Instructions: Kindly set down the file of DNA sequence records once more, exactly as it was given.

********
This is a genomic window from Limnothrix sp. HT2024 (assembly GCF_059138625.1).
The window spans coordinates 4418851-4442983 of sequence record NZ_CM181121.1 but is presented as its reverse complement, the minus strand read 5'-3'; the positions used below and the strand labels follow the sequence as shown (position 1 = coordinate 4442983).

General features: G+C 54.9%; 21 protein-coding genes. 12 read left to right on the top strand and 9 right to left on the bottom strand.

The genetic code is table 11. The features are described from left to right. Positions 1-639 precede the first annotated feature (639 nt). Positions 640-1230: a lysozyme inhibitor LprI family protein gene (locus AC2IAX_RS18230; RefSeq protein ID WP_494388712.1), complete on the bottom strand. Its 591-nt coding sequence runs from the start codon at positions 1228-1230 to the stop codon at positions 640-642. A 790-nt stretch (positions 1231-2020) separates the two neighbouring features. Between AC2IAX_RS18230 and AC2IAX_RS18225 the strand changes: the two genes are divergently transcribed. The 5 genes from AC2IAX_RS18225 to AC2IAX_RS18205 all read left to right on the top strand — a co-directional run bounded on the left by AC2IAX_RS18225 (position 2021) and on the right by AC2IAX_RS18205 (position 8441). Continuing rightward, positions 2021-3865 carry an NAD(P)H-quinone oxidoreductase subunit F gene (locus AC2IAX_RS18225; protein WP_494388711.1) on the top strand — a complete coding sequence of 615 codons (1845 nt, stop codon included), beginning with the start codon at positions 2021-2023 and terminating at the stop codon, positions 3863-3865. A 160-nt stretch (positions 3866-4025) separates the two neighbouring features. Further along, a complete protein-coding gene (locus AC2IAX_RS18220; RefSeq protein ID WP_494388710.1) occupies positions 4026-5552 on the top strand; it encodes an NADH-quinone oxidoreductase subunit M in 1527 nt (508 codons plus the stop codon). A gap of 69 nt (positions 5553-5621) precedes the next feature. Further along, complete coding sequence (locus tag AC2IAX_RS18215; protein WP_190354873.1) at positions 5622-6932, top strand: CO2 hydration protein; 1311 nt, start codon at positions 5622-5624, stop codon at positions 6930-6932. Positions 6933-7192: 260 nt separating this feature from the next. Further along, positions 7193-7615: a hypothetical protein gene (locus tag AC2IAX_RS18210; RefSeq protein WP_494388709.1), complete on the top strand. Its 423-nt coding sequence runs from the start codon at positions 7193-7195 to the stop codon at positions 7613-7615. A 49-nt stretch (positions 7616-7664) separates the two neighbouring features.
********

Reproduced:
This is a genomic window from Limnothrix sp. HT2024 (assembly GCF_059138625.1).
The window spans coordinates 4418851-4442983 of sequence record NZ_CM181121.1 but is presented as its reverse complement, the minus strand read 5'-3'; the positions used below and the strand labels follow the sequence as shown (position 1 = coordinate 4442983).

General features: G+C 54.9%; 21 protein-coding genes. 12 read left to right on the top strand and 9 right to left on the bottom strand.

The genetic code is table 11. The features are described from left to right. Positions 1-639 precede the first annotated feature (639 nt). Positions 640-1230: a lysozyme inhibitor LprI family protein gene (locus AC2IAX_RS18230; RefSeq protein ID WP_494388712.1), complete on the bottom strand. Its 591-nt coding sequence runs from the start codon at positions 1228-1230 to the stop codon at positions 640-642. A 790-nt stretch (positions 1231-2020) separates the two neighbouring features. Between AC2IAX_RS18230 and AC2IAX_RS18225 the strand changes: the two genes are divergently transcribed. The 5 genes from AC2IAX_RS18225 to AC2IAX_RS18205 all read left to right on the top strand — a co-directional run bounded on the left by AC2IAX_RS18225 (position 2021) and on the right by AC2IAX_RS18205 (position 8441). Continuing rightward, positions 2021-3865 carry an NAD(P)H-quinone oxidoreductase subunit F gene (locus AC2IAX_RS18225; protein WP_494388711.1) on the top strand — a complete coding sequence of 615 codons (1845 nt, stop codon included), beginning with the start codon at positions 2021-2023 and terminating at the stop codon, positions 3863-3865. A 160-nt stretch (positions 3866-4025) separates the two neighbouring features. Further along, a complete protein-coding gene (locus AC2IAX_RS18220; RefSeq protein ID WP_494388710.1) occupies positions 4026-5552 on the top strand; it encodes an NADH-quinone oxidoreductase subunit M in 1527 nt (508 codons plus the stop codon). A gap of 69 nt (positions 5553-5621) precedes the next feature. Further along, complete coding sequence (locus tag AC2IAX_RS18215; protein WP_190354873.1) at positions 5622-6932, top strand: CO2 hydration protein; 1311 nt, start codon at positions 5622-5624, stop codon at positions 6930-6932. Positions 6933-7192: 260 nt separating this feature from the next. Further along, positions 7193-7615: a hypothetical protein gene (locus tag AC2IAX_RS18210; RefSeq protein WP_494388709.1), complete on the top strand. Its 423-nt coding sequence runs from the start codon at positions 7193-7195 to the stop codon at positions 7613-7615. A 49-nt stretch (positions 7616-7664) separates the two neighbouring features.